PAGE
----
04/12/2017 04:53 EDT | Updated 04/12/2017 04:53 EDT

What You Need To Know About Overbooked Flights

Recently, one of the most talked about events in air travel was the video of a passenger being forcibly removed from a United Airlines flight due to overbooking. In the 25 years I have been in the industry I have never seen anything quite like this.

Although overbooking is a common occurrence among most airlines this case took things to the extreme. The violent removal of the unwilling traveller was recorded by fellow passengers for the world to see. This event has shone a light on overbooking and caused travellers to question what their rights are once they pay for their air ticket.

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Most airlines expect a certain number of no-shows on each flight and routinely overbook flights to maximize capacity. This practice has been taking place since I started in the industry and for monetary reasons I doubt that it is ever going to change.

What many people don't realize is that airlines have the right to "involuntarily bump" passengers when they need to as long as they compensate the passenger. This is stated in each airlines "tariff" or terms and conditions which is essentially your contract with the airline. Airlines can bump passengers at any point in the travel process -- at check-in, at the gate or once passengers have actually boarded the aircraft like in the United Airlines incident.

In the U.S. and EU there are Passenger Bills of Rights that clearly state a set minimum amount of monetary compensation that airlines must give to "involuntarily bumped" passengers. In Canada, the amount is left up to the individual airlines. However, the Canadian government is planning to introduce legislation specifically dedicated to airline bumping and it is expected that minimum compensation amounts will be included in that Passenger Bill of Rights. This recent event with United Airlines could help fast track this legislation which would definitely benefit Canadian travellers in the future.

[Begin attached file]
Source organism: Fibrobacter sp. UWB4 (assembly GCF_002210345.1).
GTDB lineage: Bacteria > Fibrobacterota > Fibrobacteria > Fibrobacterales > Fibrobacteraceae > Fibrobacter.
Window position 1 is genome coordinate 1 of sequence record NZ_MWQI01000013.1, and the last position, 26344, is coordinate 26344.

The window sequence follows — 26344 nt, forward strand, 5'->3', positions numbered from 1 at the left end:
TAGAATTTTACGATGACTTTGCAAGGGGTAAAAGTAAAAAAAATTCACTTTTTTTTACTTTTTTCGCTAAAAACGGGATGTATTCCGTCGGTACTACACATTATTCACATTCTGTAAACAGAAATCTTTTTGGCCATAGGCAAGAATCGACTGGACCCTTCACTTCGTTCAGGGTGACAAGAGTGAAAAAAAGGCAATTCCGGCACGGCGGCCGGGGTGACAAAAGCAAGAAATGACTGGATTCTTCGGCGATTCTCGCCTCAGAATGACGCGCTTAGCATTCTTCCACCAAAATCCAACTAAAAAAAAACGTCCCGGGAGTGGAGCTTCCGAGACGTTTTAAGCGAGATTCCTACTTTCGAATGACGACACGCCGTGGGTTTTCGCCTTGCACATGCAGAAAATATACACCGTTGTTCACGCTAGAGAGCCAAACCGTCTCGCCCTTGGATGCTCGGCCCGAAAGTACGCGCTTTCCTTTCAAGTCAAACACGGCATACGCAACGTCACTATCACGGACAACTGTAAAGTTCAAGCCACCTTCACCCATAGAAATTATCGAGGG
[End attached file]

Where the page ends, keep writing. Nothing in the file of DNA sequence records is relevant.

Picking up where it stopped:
This entire situation with United Airlines could have been avoided if staff members handled this prior to anyone boarding the aircraft.

The passengers who are most likely to get bumped are those who have bought the cheapest fares, booked tickets on points or who are last to check in. Essentially there are various reasons you could be selected. To lower your chances of being bumped I recommend that you get a specific seat assignment when you book your flight and that you check-in as early as possible.

This entire situation with United Airlines could have been avoided if staff members handled this prior to anyone boarding the aircraft. Typically when this is dealt with beforehand the airline will ask for volunteers well before boarding and increase the compensation amount if no one comes forward. Frankly, offering an $800 voucher to already seated passengers was too little, too late.

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